You probably haven’t heard of the Costa Tropical but trust me when I say it’s an area of unspoiled Southern Spain’s coastline that you need to be aware of.
The guide books barely mention it, I even saw one map of the Spanish Costas that just left a gap of coast with no label. So, maybe there’s nothing to see or do on the Costa Tropical and no-one goes there. Or, are they trying to keep it a secret and the locals want it all for themselves.
We took a trip down to Granada earlier this year and thought we’d do a little detour to the coast to investigate. This is what we found and the essential guide to the Costa Tropical.
Where is the Costa Tropical?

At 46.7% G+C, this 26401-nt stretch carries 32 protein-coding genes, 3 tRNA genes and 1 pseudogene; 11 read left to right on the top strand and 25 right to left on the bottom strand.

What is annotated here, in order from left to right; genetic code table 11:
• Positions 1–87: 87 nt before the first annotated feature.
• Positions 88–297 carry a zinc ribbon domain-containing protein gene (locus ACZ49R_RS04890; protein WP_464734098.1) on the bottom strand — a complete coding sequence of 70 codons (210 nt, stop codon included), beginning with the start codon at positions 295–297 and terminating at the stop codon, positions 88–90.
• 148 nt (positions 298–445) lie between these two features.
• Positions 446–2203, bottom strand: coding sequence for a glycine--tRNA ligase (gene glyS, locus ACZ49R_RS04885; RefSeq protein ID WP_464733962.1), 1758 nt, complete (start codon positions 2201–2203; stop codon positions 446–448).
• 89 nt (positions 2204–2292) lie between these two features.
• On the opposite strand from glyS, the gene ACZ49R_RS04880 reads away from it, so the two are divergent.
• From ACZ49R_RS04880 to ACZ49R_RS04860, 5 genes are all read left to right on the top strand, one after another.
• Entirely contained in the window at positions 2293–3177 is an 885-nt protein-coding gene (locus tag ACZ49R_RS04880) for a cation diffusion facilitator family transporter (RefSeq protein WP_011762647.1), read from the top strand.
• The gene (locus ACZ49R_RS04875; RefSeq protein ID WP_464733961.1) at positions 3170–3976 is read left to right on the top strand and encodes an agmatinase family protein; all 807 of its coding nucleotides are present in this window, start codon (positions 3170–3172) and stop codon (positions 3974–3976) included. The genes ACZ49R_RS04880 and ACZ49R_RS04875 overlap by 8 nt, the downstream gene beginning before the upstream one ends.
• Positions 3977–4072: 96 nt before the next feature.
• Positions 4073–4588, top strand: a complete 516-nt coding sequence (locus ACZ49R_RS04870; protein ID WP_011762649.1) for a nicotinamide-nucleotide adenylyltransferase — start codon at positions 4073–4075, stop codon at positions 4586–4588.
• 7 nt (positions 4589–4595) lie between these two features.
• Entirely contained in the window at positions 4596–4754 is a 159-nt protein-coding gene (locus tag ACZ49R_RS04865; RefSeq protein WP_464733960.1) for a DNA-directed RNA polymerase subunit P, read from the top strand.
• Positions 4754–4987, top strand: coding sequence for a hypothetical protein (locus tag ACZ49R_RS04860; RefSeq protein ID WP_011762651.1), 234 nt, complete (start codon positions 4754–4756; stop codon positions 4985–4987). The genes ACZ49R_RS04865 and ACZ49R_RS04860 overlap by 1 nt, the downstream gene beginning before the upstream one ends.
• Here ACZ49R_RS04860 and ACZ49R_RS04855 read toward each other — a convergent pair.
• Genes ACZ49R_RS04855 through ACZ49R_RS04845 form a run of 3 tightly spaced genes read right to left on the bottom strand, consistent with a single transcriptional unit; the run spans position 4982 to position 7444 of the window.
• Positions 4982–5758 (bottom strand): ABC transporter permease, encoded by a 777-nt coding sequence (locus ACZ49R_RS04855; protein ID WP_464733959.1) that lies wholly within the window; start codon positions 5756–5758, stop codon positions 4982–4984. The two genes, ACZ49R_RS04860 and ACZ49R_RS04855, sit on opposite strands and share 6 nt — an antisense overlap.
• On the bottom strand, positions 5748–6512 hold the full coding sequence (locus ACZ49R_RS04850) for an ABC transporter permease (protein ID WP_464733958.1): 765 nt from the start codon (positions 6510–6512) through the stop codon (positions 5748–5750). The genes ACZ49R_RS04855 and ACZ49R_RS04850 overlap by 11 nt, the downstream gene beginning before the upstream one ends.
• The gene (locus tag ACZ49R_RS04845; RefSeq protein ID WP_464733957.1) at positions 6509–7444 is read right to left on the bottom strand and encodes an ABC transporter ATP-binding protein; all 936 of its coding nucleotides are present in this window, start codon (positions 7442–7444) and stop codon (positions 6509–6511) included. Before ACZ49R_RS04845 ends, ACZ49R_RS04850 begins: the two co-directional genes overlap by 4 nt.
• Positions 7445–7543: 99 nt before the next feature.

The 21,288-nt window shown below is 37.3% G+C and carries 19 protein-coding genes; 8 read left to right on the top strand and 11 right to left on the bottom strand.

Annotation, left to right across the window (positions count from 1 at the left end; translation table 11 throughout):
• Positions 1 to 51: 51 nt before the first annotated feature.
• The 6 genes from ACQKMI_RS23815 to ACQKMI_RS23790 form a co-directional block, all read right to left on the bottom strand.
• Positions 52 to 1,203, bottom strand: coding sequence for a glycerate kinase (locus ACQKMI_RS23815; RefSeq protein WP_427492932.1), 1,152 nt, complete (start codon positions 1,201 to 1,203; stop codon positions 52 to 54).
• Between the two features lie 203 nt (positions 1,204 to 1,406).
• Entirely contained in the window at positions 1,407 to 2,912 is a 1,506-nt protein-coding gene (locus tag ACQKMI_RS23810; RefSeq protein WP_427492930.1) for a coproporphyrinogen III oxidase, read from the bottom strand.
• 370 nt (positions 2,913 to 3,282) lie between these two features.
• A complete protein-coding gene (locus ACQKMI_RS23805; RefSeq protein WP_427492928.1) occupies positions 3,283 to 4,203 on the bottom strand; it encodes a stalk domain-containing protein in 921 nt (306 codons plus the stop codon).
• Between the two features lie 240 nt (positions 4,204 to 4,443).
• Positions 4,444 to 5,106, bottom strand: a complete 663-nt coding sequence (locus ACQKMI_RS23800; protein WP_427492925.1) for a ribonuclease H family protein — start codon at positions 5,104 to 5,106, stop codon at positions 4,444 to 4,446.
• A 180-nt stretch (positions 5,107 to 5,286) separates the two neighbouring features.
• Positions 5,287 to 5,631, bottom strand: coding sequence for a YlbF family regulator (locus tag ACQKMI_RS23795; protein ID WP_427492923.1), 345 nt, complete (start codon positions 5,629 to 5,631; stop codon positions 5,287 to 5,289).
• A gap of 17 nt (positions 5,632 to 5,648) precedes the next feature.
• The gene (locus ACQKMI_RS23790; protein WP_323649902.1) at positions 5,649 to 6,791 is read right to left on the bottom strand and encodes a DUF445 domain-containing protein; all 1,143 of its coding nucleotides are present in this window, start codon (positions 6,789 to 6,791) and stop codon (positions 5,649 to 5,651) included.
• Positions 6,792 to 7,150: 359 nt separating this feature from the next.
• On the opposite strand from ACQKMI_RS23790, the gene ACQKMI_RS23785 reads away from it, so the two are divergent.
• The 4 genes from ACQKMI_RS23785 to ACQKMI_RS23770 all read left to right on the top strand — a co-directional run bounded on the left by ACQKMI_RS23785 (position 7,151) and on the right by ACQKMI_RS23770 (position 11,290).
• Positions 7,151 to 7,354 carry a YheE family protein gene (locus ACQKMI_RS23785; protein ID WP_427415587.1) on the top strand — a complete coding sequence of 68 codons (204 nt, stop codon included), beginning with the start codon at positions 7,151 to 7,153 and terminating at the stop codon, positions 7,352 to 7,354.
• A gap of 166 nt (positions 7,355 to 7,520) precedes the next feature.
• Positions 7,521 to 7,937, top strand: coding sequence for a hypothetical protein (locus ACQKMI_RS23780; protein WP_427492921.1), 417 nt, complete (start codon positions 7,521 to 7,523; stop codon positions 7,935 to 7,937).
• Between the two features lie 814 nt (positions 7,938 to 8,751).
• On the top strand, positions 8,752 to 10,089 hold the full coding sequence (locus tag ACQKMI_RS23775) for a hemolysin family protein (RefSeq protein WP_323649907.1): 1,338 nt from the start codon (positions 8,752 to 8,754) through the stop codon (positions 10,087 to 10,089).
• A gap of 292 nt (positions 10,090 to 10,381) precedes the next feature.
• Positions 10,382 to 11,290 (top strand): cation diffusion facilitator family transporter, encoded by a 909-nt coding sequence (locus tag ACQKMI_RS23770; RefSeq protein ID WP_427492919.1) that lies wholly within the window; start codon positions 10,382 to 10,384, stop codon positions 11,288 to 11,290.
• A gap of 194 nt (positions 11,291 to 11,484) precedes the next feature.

The Costa Tropical is on the Mediterranean coast of Andalucía and is part of the Granada Province, covering over 80km of coast-line.
Nestled between the Costa del Sol and Costa Almeria it’s a secret gem that we fell in love with instantly and to be honest is now top of our list of where to live long-term in Spain.
The name comes from the areas unique micro-climate and is pronounced “costa tro-pi-kal”. The climate is created by the Sierra Nevada mountains providing ample water supply and protection from winds. The result is very mild winters and summers, quite different from Granada which is just on the other side of the mountains.
It’s a relaxed area, that’s far less developed than the neighbouring Costa del Sol. Mainly due to the limited development and low-rise beach side buildings.
It’s one of the most scenic stretches of coast in Southern Spain. The drive between beaches is just stunning. From a steep coastal road, cut high into the terrain you can glimpse coves of clear water and lush green, dotted with white washed villas.